The homestead towered over him, cold and impressive. He was too close to make out the stone chimneys or was it that the house was leaning in on him? He estimated its path of destruction in the event of collapse. Him, the rent-a-car and the ancient oak on the other side of the road all buried under new and ancient rubble. No-one would come, not in this weather. Then, as if to put him in his place, the hum of an approaching car, moving way too fast for the conditions, broke the frosty silence. You always saluted in these parts – even enemies and troublemakers were acknowledged. He shot a gloved finger into the air. At least now they’d know that he was back.
He secured the gate with a deft lift, sliding the icy bolt back into the slot which was still too small. Stepping forward, he regained…
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So this is what’s happening.
It’s the first day of the new year and coincidentally I’ve been scanning the net for competition entry opportunities (thank you www.writing.ie :). Why “coincidentally ” you might ask? Well, the fact of the matter is that I’ve completed a story or two of late and feel it’s time to take the plunge once more to seek out that edge, that dreaded wait for a reply, for feedback, for affirmation. Sometimes the wait never comes to an end.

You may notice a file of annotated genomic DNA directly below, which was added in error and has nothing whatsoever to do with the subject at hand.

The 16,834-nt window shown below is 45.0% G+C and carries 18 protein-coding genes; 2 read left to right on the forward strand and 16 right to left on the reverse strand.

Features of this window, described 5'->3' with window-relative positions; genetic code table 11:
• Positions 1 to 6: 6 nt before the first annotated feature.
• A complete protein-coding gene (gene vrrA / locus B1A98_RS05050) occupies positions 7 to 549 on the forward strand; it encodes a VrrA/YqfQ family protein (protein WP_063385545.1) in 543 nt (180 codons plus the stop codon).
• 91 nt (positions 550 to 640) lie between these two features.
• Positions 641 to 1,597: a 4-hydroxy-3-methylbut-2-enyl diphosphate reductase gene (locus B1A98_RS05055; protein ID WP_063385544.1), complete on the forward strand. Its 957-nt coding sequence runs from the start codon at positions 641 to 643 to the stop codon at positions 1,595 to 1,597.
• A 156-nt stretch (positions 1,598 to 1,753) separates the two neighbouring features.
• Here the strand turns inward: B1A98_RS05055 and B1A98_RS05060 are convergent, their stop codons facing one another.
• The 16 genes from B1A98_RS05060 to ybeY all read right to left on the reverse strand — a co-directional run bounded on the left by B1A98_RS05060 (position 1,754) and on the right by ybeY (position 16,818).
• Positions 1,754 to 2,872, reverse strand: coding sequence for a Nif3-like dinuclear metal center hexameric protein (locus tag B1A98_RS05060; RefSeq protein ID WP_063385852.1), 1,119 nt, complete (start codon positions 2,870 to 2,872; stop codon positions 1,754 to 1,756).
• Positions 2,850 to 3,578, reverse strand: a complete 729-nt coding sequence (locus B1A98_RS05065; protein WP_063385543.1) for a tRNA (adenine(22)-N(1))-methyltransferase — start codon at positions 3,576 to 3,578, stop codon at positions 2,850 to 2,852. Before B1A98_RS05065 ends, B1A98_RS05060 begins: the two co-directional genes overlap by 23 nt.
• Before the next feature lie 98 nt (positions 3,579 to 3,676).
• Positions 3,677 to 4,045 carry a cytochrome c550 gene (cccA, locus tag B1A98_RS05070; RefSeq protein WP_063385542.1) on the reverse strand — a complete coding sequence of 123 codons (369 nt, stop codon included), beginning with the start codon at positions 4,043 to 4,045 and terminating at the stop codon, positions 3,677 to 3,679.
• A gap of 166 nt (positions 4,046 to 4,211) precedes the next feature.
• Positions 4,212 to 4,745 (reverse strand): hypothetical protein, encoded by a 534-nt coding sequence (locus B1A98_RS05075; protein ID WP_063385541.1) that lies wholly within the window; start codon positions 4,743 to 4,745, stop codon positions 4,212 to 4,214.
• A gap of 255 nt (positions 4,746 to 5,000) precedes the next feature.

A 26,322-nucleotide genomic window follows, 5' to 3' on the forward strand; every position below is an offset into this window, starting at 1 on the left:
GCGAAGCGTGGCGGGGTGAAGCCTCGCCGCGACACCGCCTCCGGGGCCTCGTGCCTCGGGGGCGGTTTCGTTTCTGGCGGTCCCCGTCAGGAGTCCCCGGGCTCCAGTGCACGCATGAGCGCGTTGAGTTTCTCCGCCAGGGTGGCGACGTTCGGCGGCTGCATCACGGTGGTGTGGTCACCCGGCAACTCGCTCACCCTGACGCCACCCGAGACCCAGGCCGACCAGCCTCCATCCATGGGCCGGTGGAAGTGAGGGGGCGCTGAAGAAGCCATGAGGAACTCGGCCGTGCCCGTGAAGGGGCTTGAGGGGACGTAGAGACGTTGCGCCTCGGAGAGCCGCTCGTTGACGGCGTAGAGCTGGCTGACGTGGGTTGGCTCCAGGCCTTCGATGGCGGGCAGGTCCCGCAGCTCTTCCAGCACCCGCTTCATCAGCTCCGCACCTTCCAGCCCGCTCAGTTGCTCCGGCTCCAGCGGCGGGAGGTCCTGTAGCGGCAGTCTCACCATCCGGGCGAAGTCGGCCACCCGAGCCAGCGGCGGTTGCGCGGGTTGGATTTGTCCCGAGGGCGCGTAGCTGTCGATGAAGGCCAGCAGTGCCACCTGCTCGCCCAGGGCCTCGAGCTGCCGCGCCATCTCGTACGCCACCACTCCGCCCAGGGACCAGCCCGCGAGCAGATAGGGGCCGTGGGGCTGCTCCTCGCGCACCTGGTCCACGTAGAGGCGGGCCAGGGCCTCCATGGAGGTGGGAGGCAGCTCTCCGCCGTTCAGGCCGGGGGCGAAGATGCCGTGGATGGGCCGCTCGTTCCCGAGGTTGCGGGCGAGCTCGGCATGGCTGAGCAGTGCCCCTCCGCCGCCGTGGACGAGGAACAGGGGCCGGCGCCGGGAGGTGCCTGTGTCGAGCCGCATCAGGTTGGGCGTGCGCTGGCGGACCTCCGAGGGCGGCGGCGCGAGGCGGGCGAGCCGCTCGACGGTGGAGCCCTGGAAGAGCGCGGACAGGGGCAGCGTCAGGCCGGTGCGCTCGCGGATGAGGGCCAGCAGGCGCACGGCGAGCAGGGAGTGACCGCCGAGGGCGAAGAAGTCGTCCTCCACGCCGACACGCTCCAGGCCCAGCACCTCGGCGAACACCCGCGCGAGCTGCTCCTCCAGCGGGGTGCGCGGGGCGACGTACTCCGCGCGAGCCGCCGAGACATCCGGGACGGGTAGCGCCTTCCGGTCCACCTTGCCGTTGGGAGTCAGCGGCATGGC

I submitted my story, Miles to Go Before I Sleep (yes, I shamelessly lifted the title from the coldest of poets), to wwww.sixfold.org in time for the December voting. In case you don’t know it, you submit your story and it is read by other writers who have also submitted. You have to read all six of your allocated stories, assign them a vote from 1-6, and they, in turn, read yours and decimate it or praise it to the hilt (I experienced both ) or something in between. I ended up not making it through to the third and final round but trundled in a brave 76th out of 284 entries. If it was a cross country 10k race I’d have been chuffed but I wasn’t sure what to make of it. The feedback I received made for some thought-provoking reading. I suppose I felt what it must be like for a published author to read criticism of their work. Lately, in The Irish Times, Julia Anne Stevens is quoted by Greg Londe as saying that “[Mary] Lavin once told me that she read criticism as though it were detective fiction.” While hardly in that league (yet, obviously!), I think I’ve learned a thing or two.
The search for submission ops ends here today; back to my trusty steed, or computer as the case may be!